Luis Suarez: Liverpool Fans Can Relax – He’s Not Been Injured By An Act of God
LOTS of chatter about Luis Suarez not being fit to play for Uruguay in the summer’s World Cup. On Talk Sport, jobbing controversialist Andy Durham says it’s all karma for his handball in the 2010 tournament. But to attribute Suarez’s poorly knee to karma is ignorant.
If the celebrated, talented, decorated footballer’s injury is the product of karma, he must have behaved brilliantly when young to have got himself in a World Cup team. If good moral deeds in a past life shape your place in this one, the wonderfully talented Luis Suarez must have a golden soul.
Karma is nothing to be dipped in an out of, as Durham suggests. If it exits, it’s an ever-present force on living things, like gravity.
If we follow though Durham’s argument, can it be argued that the disabled are being punished for bad morals? Do Buddhists believe that disabled people are suffering for misdeeds in a past life?
In 1999, Glenn Hoddle (not a Buddhist but a Christian) was sacked from the England job for saying to a Sunday Times writer:
“You and I have been physically given two hands and two legs and half-decent brains. Some people have not been born like that for a reason. The karma is working from another lifetime. I have nothing to hide about that. It is not only people with disabilities. What you sow, you have to reap.”
Karma is a tricky thing. At base level, it’s not all that pleasant a concept. It’s not far removed from Christians who attribute hurricanes to gay rights. Karma is too often billed as a negative force, a justice delivered with a hammer blow. Sharon Stone, a convert to Buddhism, opined that the 68,000 people killed in China in 2008 were victims of bad karma for Beijing policy in Tibet. She said: “I thought, is that karma – when you’re not nice that the bad things happen to you?”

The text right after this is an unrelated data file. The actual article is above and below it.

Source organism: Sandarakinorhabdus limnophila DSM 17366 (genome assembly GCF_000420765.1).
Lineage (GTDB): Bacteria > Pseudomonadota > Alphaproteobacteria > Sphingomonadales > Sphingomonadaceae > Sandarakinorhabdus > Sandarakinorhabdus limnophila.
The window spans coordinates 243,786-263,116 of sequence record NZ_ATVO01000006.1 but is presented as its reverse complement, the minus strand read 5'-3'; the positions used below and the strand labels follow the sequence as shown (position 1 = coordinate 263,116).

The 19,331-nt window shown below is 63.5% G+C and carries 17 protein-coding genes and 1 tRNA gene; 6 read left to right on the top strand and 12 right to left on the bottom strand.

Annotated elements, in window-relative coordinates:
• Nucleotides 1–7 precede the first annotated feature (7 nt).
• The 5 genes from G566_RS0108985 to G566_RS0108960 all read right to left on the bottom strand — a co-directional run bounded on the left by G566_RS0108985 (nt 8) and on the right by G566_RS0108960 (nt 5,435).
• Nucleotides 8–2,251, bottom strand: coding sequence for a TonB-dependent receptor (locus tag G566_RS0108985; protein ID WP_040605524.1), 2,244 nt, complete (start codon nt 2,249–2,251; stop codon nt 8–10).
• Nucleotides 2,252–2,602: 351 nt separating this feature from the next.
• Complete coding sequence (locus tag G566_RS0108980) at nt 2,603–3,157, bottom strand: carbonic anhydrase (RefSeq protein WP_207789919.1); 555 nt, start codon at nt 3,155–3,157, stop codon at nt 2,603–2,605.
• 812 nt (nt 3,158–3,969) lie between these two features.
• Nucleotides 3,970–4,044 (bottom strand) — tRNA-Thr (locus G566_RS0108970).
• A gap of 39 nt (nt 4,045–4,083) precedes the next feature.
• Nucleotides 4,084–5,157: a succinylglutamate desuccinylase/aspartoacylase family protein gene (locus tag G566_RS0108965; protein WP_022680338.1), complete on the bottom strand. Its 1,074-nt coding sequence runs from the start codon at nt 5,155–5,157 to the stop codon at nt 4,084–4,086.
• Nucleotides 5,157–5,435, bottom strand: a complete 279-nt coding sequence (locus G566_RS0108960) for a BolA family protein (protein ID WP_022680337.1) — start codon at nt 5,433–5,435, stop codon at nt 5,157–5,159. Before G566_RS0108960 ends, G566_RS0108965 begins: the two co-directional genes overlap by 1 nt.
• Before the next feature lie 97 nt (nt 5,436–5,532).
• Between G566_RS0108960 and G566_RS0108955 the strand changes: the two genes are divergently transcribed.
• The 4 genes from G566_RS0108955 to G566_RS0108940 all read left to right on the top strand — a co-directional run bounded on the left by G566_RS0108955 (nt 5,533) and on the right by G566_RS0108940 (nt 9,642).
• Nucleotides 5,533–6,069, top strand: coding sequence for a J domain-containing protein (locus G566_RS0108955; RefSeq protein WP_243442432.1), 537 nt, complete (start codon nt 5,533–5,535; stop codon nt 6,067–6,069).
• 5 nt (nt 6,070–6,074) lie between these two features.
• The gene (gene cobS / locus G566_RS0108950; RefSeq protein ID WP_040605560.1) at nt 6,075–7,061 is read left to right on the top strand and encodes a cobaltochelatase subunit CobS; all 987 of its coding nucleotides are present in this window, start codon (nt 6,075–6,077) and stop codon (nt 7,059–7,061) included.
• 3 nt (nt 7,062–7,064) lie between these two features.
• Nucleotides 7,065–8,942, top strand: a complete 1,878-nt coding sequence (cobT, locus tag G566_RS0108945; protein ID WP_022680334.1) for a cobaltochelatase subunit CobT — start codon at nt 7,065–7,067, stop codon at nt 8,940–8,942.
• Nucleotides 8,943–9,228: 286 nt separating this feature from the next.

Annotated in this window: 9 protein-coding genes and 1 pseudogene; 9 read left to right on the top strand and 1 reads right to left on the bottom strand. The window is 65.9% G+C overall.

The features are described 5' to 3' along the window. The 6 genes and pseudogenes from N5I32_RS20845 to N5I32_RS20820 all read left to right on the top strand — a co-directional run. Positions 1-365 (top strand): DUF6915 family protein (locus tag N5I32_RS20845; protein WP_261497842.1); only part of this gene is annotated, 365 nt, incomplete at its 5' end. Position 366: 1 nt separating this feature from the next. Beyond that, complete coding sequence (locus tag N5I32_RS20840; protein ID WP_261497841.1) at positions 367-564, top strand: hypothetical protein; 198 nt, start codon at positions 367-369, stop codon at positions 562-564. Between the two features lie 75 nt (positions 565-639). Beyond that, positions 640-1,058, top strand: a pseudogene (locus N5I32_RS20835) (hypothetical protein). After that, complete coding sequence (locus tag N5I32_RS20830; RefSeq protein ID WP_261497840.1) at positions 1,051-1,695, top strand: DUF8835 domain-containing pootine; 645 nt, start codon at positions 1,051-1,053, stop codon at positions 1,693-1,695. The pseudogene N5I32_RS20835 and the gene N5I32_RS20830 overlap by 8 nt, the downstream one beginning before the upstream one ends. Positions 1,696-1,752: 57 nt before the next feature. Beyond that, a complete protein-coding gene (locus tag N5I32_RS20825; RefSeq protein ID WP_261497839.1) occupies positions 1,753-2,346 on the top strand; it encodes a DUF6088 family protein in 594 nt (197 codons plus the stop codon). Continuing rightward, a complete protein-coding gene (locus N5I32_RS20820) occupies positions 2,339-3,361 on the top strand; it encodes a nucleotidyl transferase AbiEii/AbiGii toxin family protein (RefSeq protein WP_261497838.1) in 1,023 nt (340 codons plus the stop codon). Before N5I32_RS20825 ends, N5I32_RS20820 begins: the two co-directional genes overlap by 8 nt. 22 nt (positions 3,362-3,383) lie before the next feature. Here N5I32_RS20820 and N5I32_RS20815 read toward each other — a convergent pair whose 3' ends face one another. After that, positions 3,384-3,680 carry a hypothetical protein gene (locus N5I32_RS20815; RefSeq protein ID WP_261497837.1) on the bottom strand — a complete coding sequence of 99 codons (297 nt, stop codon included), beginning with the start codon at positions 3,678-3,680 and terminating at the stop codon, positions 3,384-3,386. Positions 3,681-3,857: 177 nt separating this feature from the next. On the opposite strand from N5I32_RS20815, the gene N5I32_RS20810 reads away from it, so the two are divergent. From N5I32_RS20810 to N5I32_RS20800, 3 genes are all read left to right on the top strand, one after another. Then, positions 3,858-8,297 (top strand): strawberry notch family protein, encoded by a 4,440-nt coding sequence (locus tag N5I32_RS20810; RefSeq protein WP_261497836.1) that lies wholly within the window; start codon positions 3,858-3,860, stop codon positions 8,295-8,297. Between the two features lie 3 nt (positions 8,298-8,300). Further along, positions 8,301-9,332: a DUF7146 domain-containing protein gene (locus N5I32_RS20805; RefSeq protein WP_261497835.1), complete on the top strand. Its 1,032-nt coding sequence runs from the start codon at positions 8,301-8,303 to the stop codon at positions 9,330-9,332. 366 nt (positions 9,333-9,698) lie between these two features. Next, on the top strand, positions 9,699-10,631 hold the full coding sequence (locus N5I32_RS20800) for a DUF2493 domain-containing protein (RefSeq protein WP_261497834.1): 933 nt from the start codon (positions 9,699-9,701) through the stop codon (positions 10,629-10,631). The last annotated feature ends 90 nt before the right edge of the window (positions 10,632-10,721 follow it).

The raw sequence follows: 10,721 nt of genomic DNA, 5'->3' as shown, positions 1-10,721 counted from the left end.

Buddhists don’t believe karma is the only cause – others are:
inorganic or environmental factors, such as the weather
organic or biological factors, like bacteria or viruses
psychological factors such as stress
To which we’d add: falling over a leg on a football pitch.
Suarez is no victim of karmic law. Durham overlooks the simple fact that Suarez received a red card for using his hand to stop a certain goal in the 2010 World Cup. And there was a penalty, which the opposition missed. Was that miss also karma? No. That was bad technique, stress, tiredness and nerves.
And, as for Suarez being injured now, well, we’ll believe it when we see it – after all, Luis rises quicker than Jesus: